I went to a couple of talks to keep my ear in. I’m sure you’ll be pleased to know the French talent for obscuring any topic behind a palisade of incomprehensible acronyms has not diminished. If I relocate to Sarthe (72) I can get my rent subsidised for a couple of years, and various loans at very favourable interest rates. If I employ someone who’s been unemployed for a long time, a troubled inner city youth, a disabled person, or can represent my activity as good for the environment, ditto. All this seems very sensible policy, but it’s not really my principal concern.
As I suspected, most of the businesses and organisations represented were either squarely parochial or long-established multinationals: in general the former have little need for language services and the latter are already doing business with a translation house of commensurate scale.
I talked to a few software providers about my own requirements for billing software that supports multiple currencies (answer: that’s gonna cost ya), received an offer from Loire-Atlantique’s premier business newsletter should I wish to do direct mail marketing, agreed to be interviewed by some business students about being “an entrepreneur,” and met a lovely booth rep who aspires to be a UN conference interpreter. All very pleasant and sociable, but I was beginning to be a little disheartened to not even have found one new client, when I ran into Olivier Breton (pictured). That bike of his looks wacky, but in fact it’s a very comfortable riding position (I tried it). And he needs some T&Cs translating into English. Hoorah!

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Two bilingual texts to admire

One naive imagination I held which has been cruelly shattered is that I would be able to advertise my talents merely by linking to the work that I have done when it is published online. Of course, such projects are the exception not the rule: naturally I have to guard the majority of the work I have done—on individuals’ medical and psychological casenotes—in strict confidence.
However, two articles I have translated have now appeared online in bilingual form, and it is a great pleasure to link to them. Both are by my client Youmna Ovazza, a mover and shaker in the digitization of French businesses in the brave new world of social networking online. The first, On Community Management, is an interesting reflection on how Web 2.0 wreaks change on the organisation of companies’ relations with customers and the wider public; and the second, on Sustainable Management, reflects on her experiences managing the companies and teams who do this. As on this blog, you can toggle between the English and French versions on her site, which might be fun for you, if you like that sort of thing.
The appearance of these translations is very satisfying. A text that you wrote, but did not write, appears before you on the screen. A most mysterious and miraculous phenomenon, and I trust that the results are a smooth and effortless read, which in no way reflects the considerable mental labour involved in their production.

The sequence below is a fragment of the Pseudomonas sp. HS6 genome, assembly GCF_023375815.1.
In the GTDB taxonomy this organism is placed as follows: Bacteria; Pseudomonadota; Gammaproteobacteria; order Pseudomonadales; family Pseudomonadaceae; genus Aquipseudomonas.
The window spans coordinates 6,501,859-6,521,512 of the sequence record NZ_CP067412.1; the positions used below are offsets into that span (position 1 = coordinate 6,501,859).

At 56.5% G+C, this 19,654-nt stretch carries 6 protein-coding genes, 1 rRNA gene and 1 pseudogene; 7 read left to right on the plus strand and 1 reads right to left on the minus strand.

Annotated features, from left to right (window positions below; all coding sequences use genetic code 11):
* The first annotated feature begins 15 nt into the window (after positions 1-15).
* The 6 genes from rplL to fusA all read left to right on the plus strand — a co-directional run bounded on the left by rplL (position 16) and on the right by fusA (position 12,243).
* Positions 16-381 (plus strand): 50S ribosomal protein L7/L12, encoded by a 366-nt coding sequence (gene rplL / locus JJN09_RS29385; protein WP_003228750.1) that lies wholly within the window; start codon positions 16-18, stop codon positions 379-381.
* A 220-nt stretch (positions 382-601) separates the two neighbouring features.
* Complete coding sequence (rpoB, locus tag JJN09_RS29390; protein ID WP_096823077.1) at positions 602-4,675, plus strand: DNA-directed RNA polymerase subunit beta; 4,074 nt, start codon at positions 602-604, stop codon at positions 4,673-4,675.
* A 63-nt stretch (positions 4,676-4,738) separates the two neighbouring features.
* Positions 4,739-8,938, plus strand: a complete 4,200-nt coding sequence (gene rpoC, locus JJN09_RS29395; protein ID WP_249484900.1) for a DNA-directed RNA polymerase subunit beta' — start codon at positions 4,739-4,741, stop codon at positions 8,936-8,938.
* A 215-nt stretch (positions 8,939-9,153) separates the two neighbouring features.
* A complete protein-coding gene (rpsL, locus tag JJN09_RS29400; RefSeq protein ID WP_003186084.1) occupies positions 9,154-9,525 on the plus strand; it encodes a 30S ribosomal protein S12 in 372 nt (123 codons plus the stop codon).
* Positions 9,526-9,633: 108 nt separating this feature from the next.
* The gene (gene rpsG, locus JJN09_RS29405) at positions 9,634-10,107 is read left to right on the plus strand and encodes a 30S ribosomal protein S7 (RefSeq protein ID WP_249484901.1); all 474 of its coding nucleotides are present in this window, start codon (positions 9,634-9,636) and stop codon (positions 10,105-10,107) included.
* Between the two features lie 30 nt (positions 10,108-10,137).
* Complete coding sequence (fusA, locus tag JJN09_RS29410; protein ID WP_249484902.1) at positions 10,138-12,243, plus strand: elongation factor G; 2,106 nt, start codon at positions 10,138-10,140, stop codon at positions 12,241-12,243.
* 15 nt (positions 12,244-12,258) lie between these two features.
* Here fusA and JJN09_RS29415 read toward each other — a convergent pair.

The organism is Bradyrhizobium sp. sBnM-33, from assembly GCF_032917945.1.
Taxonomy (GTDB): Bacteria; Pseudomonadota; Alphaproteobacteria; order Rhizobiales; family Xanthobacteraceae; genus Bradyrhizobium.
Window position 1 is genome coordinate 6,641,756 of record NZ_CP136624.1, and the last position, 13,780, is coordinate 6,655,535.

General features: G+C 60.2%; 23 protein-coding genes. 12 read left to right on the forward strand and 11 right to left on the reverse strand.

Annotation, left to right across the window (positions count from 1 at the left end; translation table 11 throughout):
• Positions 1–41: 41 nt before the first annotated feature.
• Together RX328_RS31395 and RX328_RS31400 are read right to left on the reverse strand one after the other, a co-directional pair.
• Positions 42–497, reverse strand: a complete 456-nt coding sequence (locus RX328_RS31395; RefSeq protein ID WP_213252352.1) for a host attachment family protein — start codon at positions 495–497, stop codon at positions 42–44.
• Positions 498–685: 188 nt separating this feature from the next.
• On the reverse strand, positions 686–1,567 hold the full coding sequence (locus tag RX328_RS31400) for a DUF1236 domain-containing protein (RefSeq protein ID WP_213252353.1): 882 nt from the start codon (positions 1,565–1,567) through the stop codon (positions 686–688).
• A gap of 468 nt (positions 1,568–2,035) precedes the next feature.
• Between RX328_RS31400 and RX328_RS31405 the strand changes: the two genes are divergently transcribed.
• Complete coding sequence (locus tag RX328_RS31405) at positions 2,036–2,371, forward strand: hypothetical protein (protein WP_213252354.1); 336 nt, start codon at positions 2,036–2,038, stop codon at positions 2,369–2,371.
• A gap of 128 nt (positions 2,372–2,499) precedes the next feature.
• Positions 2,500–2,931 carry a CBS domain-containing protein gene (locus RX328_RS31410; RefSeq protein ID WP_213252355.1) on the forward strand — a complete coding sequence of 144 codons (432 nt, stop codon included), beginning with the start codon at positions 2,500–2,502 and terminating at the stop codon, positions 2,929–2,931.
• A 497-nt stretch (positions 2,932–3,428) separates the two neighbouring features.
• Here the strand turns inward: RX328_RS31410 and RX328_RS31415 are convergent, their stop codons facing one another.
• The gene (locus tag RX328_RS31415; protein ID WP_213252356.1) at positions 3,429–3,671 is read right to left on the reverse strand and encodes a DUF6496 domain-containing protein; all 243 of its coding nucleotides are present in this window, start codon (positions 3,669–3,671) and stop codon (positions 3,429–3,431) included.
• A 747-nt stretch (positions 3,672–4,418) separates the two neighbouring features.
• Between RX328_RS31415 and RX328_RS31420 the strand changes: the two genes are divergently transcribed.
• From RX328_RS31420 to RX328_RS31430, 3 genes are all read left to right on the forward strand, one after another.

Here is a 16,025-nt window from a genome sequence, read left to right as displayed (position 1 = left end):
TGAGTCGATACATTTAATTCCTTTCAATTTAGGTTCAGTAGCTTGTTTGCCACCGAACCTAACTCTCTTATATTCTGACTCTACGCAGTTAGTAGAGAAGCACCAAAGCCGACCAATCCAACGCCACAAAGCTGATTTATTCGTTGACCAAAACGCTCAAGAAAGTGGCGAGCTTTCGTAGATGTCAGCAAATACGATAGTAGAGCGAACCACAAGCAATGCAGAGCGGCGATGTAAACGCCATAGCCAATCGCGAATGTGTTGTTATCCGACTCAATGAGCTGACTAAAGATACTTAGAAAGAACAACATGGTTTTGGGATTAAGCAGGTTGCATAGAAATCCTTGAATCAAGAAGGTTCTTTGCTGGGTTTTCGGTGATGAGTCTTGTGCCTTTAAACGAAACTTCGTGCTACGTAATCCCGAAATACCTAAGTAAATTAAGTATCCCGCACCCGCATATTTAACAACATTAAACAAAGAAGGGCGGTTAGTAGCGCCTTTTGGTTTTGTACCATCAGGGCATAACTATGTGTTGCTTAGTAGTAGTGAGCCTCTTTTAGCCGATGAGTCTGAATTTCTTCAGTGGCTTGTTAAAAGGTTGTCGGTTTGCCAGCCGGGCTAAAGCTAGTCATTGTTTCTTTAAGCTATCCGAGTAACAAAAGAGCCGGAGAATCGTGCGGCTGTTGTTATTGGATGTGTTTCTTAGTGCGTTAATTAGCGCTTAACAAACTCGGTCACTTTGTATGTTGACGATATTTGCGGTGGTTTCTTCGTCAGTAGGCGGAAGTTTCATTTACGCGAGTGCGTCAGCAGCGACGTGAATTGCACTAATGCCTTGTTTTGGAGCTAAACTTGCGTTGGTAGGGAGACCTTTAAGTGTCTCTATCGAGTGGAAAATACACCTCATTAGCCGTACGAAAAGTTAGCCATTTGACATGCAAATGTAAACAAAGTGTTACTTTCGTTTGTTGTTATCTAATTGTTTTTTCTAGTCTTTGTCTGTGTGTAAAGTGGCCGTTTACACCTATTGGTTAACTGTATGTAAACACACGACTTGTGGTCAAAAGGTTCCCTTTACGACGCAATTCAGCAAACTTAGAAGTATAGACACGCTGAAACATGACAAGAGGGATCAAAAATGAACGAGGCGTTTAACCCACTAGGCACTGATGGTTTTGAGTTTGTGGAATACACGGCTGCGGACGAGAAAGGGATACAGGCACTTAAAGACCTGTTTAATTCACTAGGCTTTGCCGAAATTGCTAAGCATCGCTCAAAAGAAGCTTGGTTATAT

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Developing a bilingual site using WordPress

Well, as you can see, there’s rather a nice little pair of flags to the right of this entry, which enable you to toggle between French and English. This feature comes thanks to the excellent qTranslate plugin for WordPress, which provides a reasonably comfortable framework for bilingual blogging. The install was straightforword, though it did introduce a little bug that temporarily trashed date formatting. The solution was easy to find: the qTranslate community are natural documenters it seems, and Google’s indexes had done their work.
A bilingual blog is more than twice the work, but it’s essential for the aspiring translator I think, and most educational.

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The rough school of online translation help

In my quest for at least enough prominence to earn a modest living, I participate in the KudoZ forums at Proz.com. Working translators pose tough terms for others to discuss and propose translations. Each accepted answer earns a few points, whose value is to enhance your ranking in searches for translators at the site.

I’ve got the site configured to send me the questions by email, and I try to respond quickly to those that are within my competence. By dint of an assiduous couple of months glued to my screen, I’ve finally amassed enough points to hit the front page! I rank 25 23 20 19 13 10 of 715 site members who translate from French to their native English with expertise in medicine.

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infrastructure update

I’m in rather a good mood with my technology today, after the recent hassles. The new laserwriter installed with only the minimum of configuration difficulty yesterday, and has been tested connected directly to the laptop and to the network. My recent travails with an update to Ubuntu 11.04 are over: I decided to revert to 10.10 for the time being, and normal service has been restored after several hours of mostly straightforward effort.